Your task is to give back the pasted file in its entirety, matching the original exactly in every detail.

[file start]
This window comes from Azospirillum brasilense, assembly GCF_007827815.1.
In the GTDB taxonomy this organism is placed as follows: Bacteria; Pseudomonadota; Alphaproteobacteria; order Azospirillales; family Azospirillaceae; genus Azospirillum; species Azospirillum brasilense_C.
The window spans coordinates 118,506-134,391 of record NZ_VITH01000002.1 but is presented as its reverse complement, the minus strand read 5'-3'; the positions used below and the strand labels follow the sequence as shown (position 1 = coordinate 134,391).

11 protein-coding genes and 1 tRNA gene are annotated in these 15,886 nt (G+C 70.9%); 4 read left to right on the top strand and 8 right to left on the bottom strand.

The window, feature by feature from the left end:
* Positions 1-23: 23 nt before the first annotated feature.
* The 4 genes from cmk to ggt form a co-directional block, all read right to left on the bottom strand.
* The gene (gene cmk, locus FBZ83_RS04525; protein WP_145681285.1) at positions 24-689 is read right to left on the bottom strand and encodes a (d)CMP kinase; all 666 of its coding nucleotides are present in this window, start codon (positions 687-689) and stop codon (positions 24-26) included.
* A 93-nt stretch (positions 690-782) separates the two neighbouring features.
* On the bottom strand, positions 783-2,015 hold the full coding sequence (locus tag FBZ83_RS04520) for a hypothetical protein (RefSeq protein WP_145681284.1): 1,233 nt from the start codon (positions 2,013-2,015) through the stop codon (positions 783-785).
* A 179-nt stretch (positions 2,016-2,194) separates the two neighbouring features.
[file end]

This window comes from Azospirillum brasilense, assembly GCF_007827815.1.
In the GTDB taxonomy this organism is placed as follows: Bacteria; Pseudomonadota; Alphaproteobacteria; order Azospirillales; family Azospirillaceae; genus Azospirillum; species Azospirillum brasilense_C.
The window spans coordinates 118,506-134,391 of record NZ_VITH01000002.1 but is presented as its reverse complement, the minus strand read 5'-3'; the positions used below and the strand labels follow the sequence as shown (position 1 = coordinate 134,391).

11 protein-coding genes and 1 tRNA gene are annotated in these 15,886 nt (G+C 70.9%); 4 read left to right on the top strand and 8 right to left on the bottom strand.

The window, feature by feature from the left end:
* Positions 1-23: 23 nt before the first annotated feature.
* The 4 genes from cmk to ggt form a co-directional block, all read right to left on the bottom strand.
* The gene (gene cmk, locus FBZ83_RS04525; protein WP_145681285.1) at positions 24-689 is read right to left on the bottom strand and encodes a (d)CMP kinase; all 666 of its coding nucleotides are present in this window, start codon (positions 687-689) and stop codon (positions 24-26) included.
* A 93-nt stretch (positions 690-782) separates the two neighbouring features.
* On the bottom strand, positions 783-2,015 hold the full coding sequence (locus tag FBZ83_RS04520) for a hypothetical protein (RefSeq protein WP_145681284.1): 1,233 nt from the start codon (positions 2,013-2,015) through the stop codon (positions 783-785).
* A 179-nt stretch (positions 2,016-2,194) separates the two neighbouring features.